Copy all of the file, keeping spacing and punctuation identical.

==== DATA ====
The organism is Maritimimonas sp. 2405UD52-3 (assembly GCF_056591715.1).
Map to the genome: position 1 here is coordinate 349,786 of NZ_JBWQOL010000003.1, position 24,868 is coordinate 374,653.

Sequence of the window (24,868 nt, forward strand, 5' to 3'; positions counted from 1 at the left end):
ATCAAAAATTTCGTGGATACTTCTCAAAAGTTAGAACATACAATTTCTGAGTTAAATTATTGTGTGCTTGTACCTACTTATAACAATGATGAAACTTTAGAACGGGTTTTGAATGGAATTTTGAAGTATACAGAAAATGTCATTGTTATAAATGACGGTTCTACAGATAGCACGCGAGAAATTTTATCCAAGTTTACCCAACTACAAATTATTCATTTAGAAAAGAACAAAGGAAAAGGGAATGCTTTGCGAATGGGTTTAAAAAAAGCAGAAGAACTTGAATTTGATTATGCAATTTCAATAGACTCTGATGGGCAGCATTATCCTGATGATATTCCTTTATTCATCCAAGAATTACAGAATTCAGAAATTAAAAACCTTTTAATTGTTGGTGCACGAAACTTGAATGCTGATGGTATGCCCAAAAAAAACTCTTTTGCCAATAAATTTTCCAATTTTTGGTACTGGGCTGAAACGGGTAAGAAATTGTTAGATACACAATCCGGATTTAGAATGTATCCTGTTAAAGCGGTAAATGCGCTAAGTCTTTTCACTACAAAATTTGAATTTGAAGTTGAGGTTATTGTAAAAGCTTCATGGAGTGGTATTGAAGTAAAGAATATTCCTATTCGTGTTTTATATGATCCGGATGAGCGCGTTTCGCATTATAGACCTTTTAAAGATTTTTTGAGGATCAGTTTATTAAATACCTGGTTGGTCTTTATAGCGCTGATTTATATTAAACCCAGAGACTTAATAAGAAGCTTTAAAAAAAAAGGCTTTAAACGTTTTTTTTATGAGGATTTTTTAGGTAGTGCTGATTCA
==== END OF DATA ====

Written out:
The organism is Maritimimonas sp. 2405UD52-3 (assembly GCF_056591715.1).
Map to the genome: position 1 here is coordinate 349,786 of NZ_JBWQOL010000003.1, position 24,868 is coordinate 374,653.

Sequence of the window (24,868 nt, forward strand, 5' to 3'; positions counted from 1 at the left end):
ATCAAAAATTTCGTGGATACTTCTCAAAAGTTAGAACATACAATTTCTGAGTTAAATTATTGTGTGCTTGTACCTACTTATAACAATGATGAAACTTTAGAACGGGTTTTGAATGGAATTTTGAAGTATACAGAAAATGTCATTGTTATAAATGACGGTTCTACAGATAGCACGCGAGAAATTTTATCCAAGTTTACCCAACTACAAATTATTCATTTAGAAAAGAACAAAGGAAAAGGGAATGCTTTGCGAATGGGTTTAAAAAAAGCAGAAGAACTTGAATTTGATTATGCAATTTCAATAGACTCTGATGGGCAGCATTATCCTGATGATATTCCTTTATTCATCCAAGAATTACAGAATTCAGAAATTAAAAACCTTTTAATTGTTGGTGCACGAAACTTGAATGCTGATGGTATGCCCAAAAAAAACTCTTTTGCCAATAAATTTTCCAATTTTTGGTACTGGGCTGAAACGGGTAAGAAATTGTTAGATACACAATCCGGATTTAGAATGTATCCTGTTAAAGCGGTAAATGCGCTAAGTCTTTTCACTACAAAATTTGAATTTGAAGTTGAGGTTATTGTAAAAGCTTCATGGAGTGGTATTGAAGTAAAGAATATTCCTATTCGTGTTTTATATGATCCGGATGAGCGCGTTTCGCATTATAGACCTTTTAAAGATTTTTTGAGGATCAGTTTATTAAATACCTGGTTGGTCTTTATAGCGCTGATTTATATTAAACCCAGAGACTTAATAAGAAGCTTTAAAAAAAAAGGCTTTAAACGTTTTTTTTATGAGGATTTTTTAGGTAGTGCTGATTCA